Coming back to Israel a second time is really something to get excited about but not nearly as big as coming back and bringing your Sunday School teacher and her husband along with you. Sylvia and Buddy have traveled with us before so William and I are honored to tag along with them as we tour the Holy Land once again.
We all tried our best to keep a smile and a good attitude as we made the very long journey from our home in North Carolina all the way to Israel. It became necessary last minute that we leave on this trip a day later than we originally planned and the only flight we could get up to Newark for our ELAL flight to Israel had us up at 3:30 AM. None the less, the excitement level remained high as we navigated thru both Newark Airport and Tel Aviv Airport.
Tourism has just reopened in Israel and along with that came a lot of new entry requirements, First we had to have a Covid test 72 hours before our flight and then once we arrived we had to have another Covid test before leaving the airport. We also needed to submit an entry request online 24 hours before the flight. Thanks to our wonderful tour guides we breezed right through Ben Gurion Airport.
Finally we arrived at our hotel in Netanya, where we checked into our hotel which was perched right on the Mediterranean Sea. The view from our balcony will be one we will not soon forget.
We started our second day at Caesarea National Park The ruins of this city built by King Herod are so well preserved. We saw the theatre where Buddy was invited to sing on stage with no microphone. It was amazing how well the sound traveled all the way up to the very last seats. It wasn’t long before everyone there began to sing along with him.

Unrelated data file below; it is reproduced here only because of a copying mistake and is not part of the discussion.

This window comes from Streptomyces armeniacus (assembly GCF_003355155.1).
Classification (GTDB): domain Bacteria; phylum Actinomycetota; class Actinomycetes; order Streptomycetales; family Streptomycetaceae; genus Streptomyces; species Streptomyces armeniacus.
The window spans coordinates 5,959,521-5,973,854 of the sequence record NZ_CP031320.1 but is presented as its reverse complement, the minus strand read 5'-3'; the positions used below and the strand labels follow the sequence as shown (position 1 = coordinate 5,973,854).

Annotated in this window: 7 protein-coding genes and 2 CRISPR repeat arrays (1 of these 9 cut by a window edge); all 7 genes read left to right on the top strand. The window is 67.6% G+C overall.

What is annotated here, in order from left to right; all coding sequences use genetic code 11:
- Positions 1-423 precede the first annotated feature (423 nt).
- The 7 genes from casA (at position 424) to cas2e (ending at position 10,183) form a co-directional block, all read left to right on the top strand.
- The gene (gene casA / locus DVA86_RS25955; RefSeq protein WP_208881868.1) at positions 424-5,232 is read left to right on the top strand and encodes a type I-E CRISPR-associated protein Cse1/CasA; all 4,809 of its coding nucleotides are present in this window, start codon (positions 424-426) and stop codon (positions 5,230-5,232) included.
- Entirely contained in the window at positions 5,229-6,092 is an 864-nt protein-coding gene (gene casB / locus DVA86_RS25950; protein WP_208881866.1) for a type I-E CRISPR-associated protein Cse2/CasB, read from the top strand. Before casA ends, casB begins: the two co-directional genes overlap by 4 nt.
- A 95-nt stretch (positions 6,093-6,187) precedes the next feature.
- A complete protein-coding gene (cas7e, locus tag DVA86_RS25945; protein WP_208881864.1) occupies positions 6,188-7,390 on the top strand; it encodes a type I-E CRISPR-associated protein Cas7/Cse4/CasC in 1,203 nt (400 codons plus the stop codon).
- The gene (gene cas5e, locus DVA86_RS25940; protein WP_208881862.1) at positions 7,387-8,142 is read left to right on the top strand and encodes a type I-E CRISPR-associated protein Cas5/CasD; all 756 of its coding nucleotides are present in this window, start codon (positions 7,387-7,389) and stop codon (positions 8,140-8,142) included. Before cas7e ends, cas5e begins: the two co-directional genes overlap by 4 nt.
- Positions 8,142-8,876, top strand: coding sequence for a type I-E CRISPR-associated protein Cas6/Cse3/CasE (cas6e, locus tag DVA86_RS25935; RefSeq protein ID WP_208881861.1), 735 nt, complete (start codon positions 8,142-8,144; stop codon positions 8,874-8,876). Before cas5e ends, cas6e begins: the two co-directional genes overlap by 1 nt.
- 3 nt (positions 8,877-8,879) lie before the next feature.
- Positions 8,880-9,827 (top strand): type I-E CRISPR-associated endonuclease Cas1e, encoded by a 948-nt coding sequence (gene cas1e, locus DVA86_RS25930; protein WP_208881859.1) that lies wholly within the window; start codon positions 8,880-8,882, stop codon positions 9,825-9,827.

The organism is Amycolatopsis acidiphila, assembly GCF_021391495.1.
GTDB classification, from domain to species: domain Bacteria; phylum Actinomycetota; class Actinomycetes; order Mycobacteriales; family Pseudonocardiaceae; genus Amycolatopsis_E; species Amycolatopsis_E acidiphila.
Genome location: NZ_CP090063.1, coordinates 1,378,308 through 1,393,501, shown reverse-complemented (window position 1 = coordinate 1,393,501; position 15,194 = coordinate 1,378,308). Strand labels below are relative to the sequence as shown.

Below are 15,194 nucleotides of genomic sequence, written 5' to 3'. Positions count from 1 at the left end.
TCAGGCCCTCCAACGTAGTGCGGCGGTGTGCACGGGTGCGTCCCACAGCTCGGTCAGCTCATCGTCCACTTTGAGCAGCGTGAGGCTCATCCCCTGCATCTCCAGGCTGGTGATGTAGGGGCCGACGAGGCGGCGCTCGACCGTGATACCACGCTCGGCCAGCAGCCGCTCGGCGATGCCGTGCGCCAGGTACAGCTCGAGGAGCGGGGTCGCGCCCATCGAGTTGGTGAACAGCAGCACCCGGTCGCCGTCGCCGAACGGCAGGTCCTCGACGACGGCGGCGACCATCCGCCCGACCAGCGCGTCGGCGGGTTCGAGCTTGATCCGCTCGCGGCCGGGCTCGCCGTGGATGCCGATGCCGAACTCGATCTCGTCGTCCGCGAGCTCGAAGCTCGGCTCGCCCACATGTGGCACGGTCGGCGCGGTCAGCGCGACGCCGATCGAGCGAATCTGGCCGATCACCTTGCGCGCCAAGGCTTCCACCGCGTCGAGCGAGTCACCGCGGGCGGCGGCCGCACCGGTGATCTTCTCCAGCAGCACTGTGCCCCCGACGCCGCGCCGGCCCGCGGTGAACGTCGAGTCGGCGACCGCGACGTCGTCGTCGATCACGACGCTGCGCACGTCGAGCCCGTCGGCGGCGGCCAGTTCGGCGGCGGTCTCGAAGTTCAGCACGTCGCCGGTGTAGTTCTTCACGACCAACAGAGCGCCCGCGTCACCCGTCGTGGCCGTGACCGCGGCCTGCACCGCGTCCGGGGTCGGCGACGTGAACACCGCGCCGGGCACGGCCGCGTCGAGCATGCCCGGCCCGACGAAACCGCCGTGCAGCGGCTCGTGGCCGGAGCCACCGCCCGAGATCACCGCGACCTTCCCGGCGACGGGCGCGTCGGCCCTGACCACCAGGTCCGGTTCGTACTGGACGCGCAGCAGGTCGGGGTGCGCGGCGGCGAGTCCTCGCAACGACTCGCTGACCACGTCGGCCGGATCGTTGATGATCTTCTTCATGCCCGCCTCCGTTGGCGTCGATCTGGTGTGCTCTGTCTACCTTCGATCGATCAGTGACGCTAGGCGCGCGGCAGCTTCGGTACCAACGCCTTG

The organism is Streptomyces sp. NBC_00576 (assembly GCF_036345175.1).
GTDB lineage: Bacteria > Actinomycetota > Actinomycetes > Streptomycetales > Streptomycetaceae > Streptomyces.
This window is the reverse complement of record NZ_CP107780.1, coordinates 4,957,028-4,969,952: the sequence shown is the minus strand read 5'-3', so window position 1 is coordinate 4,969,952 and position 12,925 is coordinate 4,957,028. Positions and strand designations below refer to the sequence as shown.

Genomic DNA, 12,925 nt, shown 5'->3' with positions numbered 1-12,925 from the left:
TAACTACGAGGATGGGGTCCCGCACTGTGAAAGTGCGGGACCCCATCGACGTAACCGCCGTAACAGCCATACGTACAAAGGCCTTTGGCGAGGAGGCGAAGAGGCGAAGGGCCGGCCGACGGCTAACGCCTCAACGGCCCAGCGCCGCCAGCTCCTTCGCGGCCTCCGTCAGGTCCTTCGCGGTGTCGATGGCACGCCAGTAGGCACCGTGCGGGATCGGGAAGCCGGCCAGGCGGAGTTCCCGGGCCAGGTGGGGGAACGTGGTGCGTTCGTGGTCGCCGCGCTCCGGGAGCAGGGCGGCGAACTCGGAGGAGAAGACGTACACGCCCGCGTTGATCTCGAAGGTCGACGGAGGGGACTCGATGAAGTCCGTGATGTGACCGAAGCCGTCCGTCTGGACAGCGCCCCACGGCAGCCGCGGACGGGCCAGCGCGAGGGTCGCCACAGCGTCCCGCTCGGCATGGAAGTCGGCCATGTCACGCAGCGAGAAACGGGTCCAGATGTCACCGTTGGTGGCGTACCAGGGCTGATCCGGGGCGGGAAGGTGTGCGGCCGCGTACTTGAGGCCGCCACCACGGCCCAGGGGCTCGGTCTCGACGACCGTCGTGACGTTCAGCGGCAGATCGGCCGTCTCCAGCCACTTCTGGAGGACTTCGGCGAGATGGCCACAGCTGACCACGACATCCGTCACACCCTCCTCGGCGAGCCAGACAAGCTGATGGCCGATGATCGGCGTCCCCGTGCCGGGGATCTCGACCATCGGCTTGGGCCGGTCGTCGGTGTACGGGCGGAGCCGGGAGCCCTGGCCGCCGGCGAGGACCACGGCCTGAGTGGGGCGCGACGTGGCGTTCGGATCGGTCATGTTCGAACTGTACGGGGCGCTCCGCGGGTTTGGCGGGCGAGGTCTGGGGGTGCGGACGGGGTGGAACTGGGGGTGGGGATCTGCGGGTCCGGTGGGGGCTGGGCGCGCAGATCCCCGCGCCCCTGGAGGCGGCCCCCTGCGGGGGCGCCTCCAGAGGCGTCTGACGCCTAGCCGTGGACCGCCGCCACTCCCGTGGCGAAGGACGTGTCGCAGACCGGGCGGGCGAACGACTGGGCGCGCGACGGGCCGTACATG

As we walked from the Amphitheatre we could see the columns that still to this day remain from King Herod’s Palace.
Below is evidence that King Herod’s Palace even had a fresh water pool .
Caesarea had a huge Hippodrome for horse and chariot races.
And of course they needed a”bathroom” at the arena. Just imagine water running thru the trenches under the rocks where our guide is seated and you’ll get the picture.
But the most important find at Caesarea is the stone that was enscribed “Pontious Pilatus the prefect of Judea”. This proves without a doubt that the Roman Prefect who prosided over the trial of Jesus was here at Caesarea by the Sea. Below is a replica of the stone – the original stone is in the Israel Museum in Jerusalem.
Our guide, Shira told us that just in the last few years they had uncovered a jail. Here Dr. Reichman talked to us about Paul who was a Roman citizen that was held here on “house arrest” for two years awaiting his trial in Rome. It’s interesting to realize that Paul met Jesus on the road to Damascus but became the most influential gentile taking the gospel to the gentiles and founding Christian churches across Europe and Asia Minor.
Herod also built a deep water harbor and designed it so that the silt would be taken out as the tides ebbed and flowed.